Use of analogies in public affairs argument is often attacked as irrational. Ernest May, in Lessons of the Past, believes use of some analogies causes many bad decisions. (May 1973). Since there is no scientific way of determining parallelism in two situations being analogized, the critic is dependent upon narrative/descriptive judgment, which judgment can never achieve the mechanical certainty of the syllogism.
One must begin an analysis of the application of the Munich analogy to Cold War argument by inspecting what happened at Munich, and why it was significant. Mine of course will be a bare-bones explanation; Telford Taylor’s landmark book of 1,084 pages is definitive enough, but Taylor qualifies everything. (Taylor 1975). I can only hope that my simplifications are not misleading.

At the Munich Conference of 29 September 1938, Hitler, Mussolini, Chamberlain and Daladier settled the fate of the Czechoslovak Republic. Hitler had been agitating for cession of the Sudetenland, a border area at that time in Czechoslovakia but largely inhabited by ethnic Germans. It appeared to the British and French, who were guarantors of Czech independence, that if Hitler did not get the Sudetenland by agreement with the Western powers he would go to war. The British and French gave in, and Chamberlain returned to London claiming that he had gotten “peace in our time.” Since all the Czech defenses were in the Sudeten area, Hitler simply moved in when he was ready and absorbed all of Czechoslovakia. The falsity of Hitler’s promise that the Sudetenland would satisfy Germany’s territorial ambitions soon proved false; the partition of Poland and World War II soon followed.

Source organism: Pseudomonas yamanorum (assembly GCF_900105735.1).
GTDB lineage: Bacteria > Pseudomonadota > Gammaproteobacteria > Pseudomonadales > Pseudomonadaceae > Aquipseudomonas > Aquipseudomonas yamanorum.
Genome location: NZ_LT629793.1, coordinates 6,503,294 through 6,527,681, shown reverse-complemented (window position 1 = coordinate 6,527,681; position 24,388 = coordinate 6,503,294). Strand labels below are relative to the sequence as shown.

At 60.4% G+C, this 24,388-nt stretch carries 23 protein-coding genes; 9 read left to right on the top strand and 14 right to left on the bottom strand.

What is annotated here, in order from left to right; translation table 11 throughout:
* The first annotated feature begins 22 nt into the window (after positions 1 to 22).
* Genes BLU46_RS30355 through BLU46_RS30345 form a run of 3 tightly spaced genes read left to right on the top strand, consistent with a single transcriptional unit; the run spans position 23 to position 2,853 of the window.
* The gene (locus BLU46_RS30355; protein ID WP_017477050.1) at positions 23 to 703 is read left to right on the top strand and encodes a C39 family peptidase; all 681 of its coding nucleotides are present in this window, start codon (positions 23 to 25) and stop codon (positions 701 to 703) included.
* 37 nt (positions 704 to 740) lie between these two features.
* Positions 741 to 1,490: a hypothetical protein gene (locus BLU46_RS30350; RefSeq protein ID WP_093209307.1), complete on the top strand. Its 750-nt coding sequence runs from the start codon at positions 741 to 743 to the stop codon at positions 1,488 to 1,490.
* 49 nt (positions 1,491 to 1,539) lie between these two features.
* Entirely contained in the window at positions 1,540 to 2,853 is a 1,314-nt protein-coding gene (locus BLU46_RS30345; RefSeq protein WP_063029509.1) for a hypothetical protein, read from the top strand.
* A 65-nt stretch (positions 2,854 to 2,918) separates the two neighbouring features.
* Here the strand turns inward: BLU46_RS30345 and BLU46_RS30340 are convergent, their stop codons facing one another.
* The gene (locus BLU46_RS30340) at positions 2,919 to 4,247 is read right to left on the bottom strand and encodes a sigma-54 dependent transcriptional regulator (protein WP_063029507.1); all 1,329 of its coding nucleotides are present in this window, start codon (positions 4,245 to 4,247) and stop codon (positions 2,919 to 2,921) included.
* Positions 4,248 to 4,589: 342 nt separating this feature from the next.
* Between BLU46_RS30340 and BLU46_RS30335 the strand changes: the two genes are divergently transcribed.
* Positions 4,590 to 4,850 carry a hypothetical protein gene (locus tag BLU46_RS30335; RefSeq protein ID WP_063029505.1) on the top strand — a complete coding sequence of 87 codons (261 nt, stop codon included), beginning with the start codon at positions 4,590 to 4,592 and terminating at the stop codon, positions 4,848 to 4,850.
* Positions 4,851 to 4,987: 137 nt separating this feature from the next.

Most historians dealing with Munich believe that “giving in” to Hitler, or appeasement as it is called, was wrong. The well-armed Czechs had been ready and willing to fight; had they done so, they would have taken many a German Wehrmacht division out of action, making Hitler’s conquest of the rest of Europe more difficult. This is a controversial judgment, but Hitler’s plan for world conquest is not denied by anyone, and giving Hitler the Sudetenland did not appease his appetite one bit. A fair statement of the lesson of Munich might be “Appeasing aggressive dictators is useless; it only postpones the inevitable.”